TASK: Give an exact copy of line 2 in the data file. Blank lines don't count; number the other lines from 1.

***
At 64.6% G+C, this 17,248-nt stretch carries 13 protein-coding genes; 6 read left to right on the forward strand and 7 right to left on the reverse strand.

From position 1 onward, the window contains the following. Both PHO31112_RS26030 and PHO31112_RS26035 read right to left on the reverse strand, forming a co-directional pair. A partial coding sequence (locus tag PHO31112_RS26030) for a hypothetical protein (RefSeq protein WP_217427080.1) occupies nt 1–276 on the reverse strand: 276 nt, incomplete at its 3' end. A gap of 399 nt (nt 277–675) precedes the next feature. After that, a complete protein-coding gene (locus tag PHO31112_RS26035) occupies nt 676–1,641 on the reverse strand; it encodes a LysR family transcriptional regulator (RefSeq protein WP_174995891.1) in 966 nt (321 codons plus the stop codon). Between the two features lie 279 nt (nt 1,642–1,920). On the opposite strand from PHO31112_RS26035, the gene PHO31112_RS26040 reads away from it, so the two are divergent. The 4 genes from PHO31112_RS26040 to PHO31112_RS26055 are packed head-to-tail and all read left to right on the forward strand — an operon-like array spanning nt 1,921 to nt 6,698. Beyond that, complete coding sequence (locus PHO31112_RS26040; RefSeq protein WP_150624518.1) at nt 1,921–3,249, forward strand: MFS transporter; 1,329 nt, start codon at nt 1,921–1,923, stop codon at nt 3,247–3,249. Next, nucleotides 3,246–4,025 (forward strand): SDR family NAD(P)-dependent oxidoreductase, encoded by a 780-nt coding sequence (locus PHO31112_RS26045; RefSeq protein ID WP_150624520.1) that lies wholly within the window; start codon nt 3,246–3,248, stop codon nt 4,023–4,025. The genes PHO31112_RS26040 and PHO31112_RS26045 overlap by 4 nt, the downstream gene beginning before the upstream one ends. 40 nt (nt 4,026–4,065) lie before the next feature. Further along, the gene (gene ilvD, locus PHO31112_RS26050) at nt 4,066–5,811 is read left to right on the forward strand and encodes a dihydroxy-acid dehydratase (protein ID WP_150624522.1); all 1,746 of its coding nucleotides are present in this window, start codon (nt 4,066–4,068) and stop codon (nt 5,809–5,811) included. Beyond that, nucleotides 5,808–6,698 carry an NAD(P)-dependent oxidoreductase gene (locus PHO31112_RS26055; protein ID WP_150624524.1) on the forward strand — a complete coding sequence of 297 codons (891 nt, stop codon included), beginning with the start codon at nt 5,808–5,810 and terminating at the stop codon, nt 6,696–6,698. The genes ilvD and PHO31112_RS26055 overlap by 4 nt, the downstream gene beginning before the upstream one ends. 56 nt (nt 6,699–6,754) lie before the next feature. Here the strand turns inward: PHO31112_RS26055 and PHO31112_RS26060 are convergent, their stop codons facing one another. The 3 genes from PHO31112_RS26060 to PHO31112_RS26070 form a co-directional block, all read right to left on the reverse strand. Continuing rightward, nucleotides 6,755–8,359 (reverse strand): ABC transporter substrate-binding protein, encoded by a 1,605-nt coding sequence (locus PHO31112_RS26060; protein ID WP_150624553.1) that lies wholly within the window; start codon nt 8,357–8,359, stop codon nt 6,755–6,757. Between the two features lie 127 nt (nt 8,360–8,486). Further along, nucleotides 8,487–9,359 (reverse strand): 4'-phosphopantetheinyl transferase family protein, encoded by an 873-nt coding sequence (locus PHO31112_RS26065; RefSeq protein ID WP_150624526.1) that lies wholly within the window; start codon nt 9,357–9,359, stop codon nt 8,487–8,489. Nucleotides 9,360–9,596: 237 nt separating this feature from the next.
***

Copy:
From position 1 onward, the window contains the following. Both PHO31112_RS26030 and PHO31112_RS26035 read right to left on the reverse strand, forming a co-directional pair. A partial coding sequence (locus tag PHO31112_RS26030) for a hypothetical protein (RefSeq protein WP_217427080.1) occupies nt 1–276 on the reverse strand: 276 nt, incomplete at its 3' end. A gap of 399 nt (nt 277–675) precedes the next feature. After that, a complete protein-coding gene (locus tag PHO31112_RS26035) occupies nt 676–1,641 on the reverse strand; it encodes a LysR family transcriptional regulator (RefSeq protein WP_174995891.1) in 966 nt (321 codons plus the stop codon). Between the two features lie 279 nt (nt 1,642–1,920). On the opposite strand from PHO31112_RS26035, the gene PHO31112_RS26040 reads away from it, so the two are divergent. The 4 genes from PHO31112_RS26040 to PHO31112_RS26055 are packed head-to-tail and all read left to right on the forward strand — an operon-like array spanning nt 1,921 to nt 6,698. Beyond that, complete coding sequence (locus PHO31112_RS26040; RefSeq protein WP_150624518.1) at nt 1,921–3,249, forward strand: MFS transporter; 1,329 nt, start codon at nt 1,921–1,923, stop codon at nt 3,247–3,249. Next, nucleotides 3,246–4,025 (forward strand): SDR family NAD(P)-dependent oxidoreductase, encoded by a 780-nt coding sequence (locus PHO31112_RS26045; RefSeq protein ID WP_150624520.1) that lies wholly within the window; start codon nt 3,246–3,248, stop codon nt 4,023–4,025. The genes PHO31112_RS26040 and PHO31112_RS26045 overlap by 4 nt, the downstream gene beginning before the upstream one ends. 40 nt (nt 4,026–4,065) lie before the next feature. Further along, the gene (gene ilvD, locus PHO31112_RS26050) at nt 4,066–5,811 is read left to right on the forward strand and encodes a dihydroxy-acid dehydratase (protein ID WP_150624522.1); all 1,746 of its coding nucleotides are present in this window, start codon (nt 4,066–4,068) and stop codon (nt 5,809–5,811) included. Beyond that, nucleotides 5,808–6,698 carry an NAD(P)-dependent oxidoreductase gene (locus PHO31112_RS26055; protein ID WP_150624524.1) on the forward strand — a complete coding sequence of 297 codons (891 nt, stop codon included), beginning with the start codon at nt 5,808–5,810 and terminating at the stop codon, nt 6,696–6,698. The genes ilvD and PHO31112_RS26055 overlap by 4 nt, the downstream gene beginning before the upstream one ends. 56 nt (nt 6,699–6,754) lie before the next feature. Here the strand turns inward: PHO31112_RS26055 and PHO31112_RS26060 are convergent, their stop codons facing one another. The 3 genes from PHO31112_RS26060 to PHO31112_RS26070 form a co-directional block, all read right to left on the reverse strand. Continuing rightward, nucleotides 6,755–8,359 (reverse strand): ABC transporter substrate-binding protein, encoded by a 1,605-nt coding sequence (locus PHO31112_RS26060; protein ID WP_150624553.1) that lies wholly within the window; start codon nt 8,357–8,359, stop codon nt 6,755–6,757. Between the two features lie 127 nt (nt 8,360–8,486). Further along, nucleotides 8,487–9,359 (reverse strand): 4'-phosphopantetheinyl transferase family protein, encoded by an 873-nt coding sequence (locus PHO31112_RS26065; RefSeq protein ID WP_150624526.1) that lies wholly within the window; start codon nt 9,357–9,359, stop codon nt 8,487–8,489. Nucleotides 9,360–9,596: 237 nt separating this feature from the next.